Lord Whitty: It is for companies that want to sell any pestcide product to show that it is not harmful to human health or to the environment. The point of the EC pesticide review, which we strongly support, is to ensure that all pesticides that continue to be produced commercially have been shown to meet modern standards of human and environmental safety. Armillatox is being withdrawn because no company chose to support tar acids (the active substance in Armillatox) in the EC pesticide review programme. Therefore we cannot be sure that the product meets
Armillatox is being withdrawn from the market under a recent EC regulation (EC No. 2076/2002). This is one of a series of regulations made as a result of a major EU review programme of all pesticides used in agricultural and related areas under Directive 91/414/EEC. Many older products like Armillatox which has been widely used to control honey fungus, were approved on the basis of limited experimental data that do not meet modern standards.
Lord Whitty: The directives and regulations currently listed as management requirements ("cross-compliance" conditions) with which farmers will have to comply to receive the single farm payment are as follows: Applicable from 1.1.2005 1. Directive 79/409/EEC on the conservation of wild birds (OJ L 103, 25.4.1979, p. 1). 2. Directive 80/68/EEC on the protection of groundwater against pollution caused by certain dangerous substances (OJ L 20, 26.1.1980, p. 43). 3. Directive 86/278/EEC on the protection of the environment, an in particular of the soil, when sewage sludge is used in agriculture (OJ L 181, 4.7. 1986, p. 6). 4. Directive 91/676/EEC concerning the protection of waters against pollution caused by nitrates from agricultural sources (OJ L 375, 31.12.1991, p. 1). 5. Directive 92/43/EEC on the conservation of natural habitats and of wild flora and fauna (OJ L 206, 22.7.1992, p. 7). 6. Council Directive 92/102/EEC on identification and registration of animals. 7. Commission Regulation (EC) No 2629/97 of laying down detailed rules for the implementation of Council Regulation (EC) No 820/97 as regards eartags, holding registers and passports in the framework of the system for the identification and registration of bovine animals. 8. Regulation (EC) No 1760/2000 of the European Parliament and of the Council establishing a system for the identification and registration of bovine animals and regarding the labelling of beef and beef products. Applicable from 1.1.2006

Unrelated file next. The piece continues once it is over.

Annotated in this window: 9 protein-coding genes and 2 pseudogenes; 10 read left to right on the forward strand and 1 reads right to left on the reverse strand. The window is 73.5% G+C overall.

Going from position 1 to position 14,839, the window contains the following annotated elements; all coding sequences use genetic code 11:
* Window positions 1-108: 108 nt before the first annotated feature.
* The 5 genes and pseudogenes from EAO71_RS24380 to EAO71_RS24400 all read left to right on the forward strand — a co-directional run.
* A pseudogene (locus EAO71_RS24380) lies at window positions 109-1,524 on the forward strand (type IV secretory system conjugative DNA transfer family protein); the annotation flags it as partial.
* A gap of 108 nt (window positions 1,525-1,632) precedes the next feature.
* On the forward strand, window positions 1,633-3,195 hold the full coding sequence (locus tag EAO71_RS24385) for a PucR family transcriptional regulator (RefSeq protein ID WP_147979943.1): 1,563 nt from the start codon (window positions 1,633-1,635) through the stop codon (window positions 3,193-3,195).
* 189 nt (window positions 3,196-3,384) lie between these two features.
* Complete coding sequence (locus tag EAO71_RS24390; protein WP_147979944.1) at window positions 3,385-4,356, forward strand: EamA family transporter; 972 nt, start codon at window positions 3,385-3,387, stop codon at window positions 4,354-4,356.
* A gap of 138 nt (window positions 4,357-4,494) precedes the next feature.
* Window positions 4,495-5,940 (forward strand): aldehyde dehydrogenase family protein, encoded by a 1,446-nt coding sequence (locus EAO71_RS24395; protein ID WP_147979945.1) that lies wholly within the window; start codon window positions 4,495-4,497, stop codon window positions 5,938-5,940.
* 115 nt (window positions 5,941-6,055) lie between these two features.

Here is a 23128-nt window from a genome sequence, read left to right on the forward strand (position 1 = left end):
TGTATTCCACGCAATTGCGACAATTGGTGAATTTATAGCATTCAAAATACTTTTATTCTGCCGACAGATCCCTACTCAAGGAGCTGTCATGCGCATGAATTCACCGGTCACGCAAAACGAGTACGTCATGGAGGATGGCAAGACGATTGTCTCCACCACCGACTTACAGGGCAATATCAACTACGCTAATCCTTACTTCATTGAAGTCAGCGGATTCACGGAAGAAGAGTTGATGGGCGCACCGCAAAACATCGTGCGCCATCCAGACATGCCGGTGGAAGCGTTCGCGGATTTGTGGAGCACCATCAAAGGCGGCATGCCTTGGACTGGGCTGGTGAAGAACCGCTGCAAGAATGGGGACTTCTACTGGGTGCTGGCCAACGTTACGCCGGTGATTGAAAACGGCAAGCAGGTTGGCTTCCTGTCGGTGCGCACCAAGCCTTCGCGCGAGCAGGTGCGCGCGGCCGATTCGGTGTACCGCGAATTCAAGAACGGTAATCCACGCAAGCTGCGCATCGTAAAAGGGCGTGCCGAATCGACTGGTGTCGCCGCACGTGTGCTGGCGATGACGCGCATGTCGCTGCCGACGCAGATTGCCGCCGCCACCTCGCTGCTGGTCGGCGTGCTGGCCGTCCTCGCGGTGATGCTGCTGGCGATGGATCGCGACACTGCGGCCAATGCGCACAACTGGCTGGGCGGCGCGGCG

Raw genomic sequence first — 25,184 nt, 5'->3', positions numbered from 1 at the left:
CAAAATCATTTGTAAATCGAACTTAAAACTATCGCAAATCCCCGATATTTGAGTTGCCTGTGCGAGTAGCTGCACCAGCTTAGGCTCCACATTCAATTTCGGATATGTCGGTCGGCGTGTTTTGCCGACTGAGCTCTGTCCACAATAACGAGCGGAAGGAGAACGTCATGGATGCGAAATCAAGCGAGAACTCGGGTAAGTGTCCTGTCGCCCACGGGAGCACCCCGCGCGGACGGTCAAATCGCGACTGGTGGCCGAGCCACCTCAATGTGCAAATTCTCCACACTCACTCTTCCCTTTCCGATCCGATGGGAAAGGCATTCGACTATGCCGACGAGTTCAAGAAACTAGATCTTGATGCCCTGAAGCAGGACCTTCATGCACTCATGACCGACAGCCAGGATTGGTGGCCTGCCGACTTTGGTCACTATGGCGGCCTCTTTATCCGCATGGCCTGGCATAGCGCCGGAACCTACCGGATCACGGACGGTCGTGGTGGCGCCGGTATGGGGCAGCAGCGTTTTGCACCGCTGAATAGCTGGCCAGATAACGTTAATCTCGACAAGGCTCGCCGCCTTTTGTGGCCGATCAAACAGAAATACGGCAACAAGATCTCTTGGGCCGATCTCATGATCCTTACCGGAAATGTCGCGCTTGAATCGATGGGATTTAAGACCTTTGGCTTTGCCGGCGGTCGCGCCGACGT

The Parliamentary Under-Secretary of State, Department for Culture, Media and Sport (Lord McIntosh of Haringey): Information about the Goverment's plans to act against so-called "chain gifting" or "pyramid" schemes in the Gambling Bill is contained in the statement about the law on prize competitions and lotteries that was placed in the Library on 19 June 2003.
Bogus trading schemes, which may also operate as "pyramids", are prohibited by Part XI of the Fair Trading Act 1973, as amended by the Trading Schemes Act 1996 and the Trading Schemes Regulations 1997.